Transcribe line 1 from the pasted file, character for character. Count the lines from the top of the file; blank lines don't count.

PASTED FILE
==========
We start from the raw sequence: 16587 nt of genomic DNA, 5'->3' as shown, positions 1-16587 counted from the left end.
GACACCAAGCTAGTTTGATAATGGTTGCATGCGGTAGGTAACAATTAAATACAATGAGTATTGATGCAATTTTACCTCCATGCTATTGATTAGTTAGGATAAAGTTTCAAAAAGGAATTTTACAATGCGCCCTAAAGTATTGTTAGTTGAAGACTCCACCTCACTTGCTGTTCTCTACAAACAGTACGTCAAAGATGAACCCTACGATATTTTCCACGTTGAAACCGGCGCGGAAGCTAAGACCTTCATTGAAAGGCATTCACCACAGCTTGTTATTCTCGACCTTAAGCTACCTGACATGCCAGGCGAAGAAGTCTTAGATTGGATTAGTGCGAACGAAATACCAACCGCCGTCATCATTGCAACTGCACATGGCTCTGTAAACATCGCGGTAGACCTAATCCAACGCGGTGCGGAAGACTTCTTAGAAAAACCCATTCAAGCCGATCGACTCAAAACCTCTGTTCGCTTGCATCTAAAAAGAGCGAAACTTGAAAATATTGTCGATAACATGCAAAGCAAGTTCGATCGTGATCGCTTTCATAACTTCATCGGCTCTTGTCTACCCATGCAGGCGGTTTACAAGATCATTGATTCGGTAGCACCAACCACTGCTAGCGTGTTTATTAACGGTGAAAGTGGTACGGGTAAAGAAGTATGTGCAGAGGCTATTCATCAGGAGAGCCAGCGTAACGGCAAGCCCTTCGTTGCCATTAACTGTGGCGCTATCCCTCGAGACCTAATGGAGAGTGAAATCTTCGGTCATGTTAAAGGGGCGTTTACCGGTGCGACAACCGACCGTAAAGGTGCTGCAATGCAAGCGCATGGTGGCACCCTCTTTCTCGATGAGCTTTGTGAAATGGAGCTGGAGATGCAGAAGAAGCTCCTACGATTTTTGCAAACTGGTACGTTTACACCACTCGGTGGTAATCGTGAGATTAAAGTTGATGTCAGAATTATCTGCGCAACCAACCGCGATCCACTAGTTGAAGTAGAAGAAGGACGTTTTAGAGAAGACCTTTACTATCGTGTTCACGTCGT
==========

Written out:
We start from the raw sequence: 16587 nt of genomic DNA, 5'->3' as shown, positions 1-16587 counted from the left end.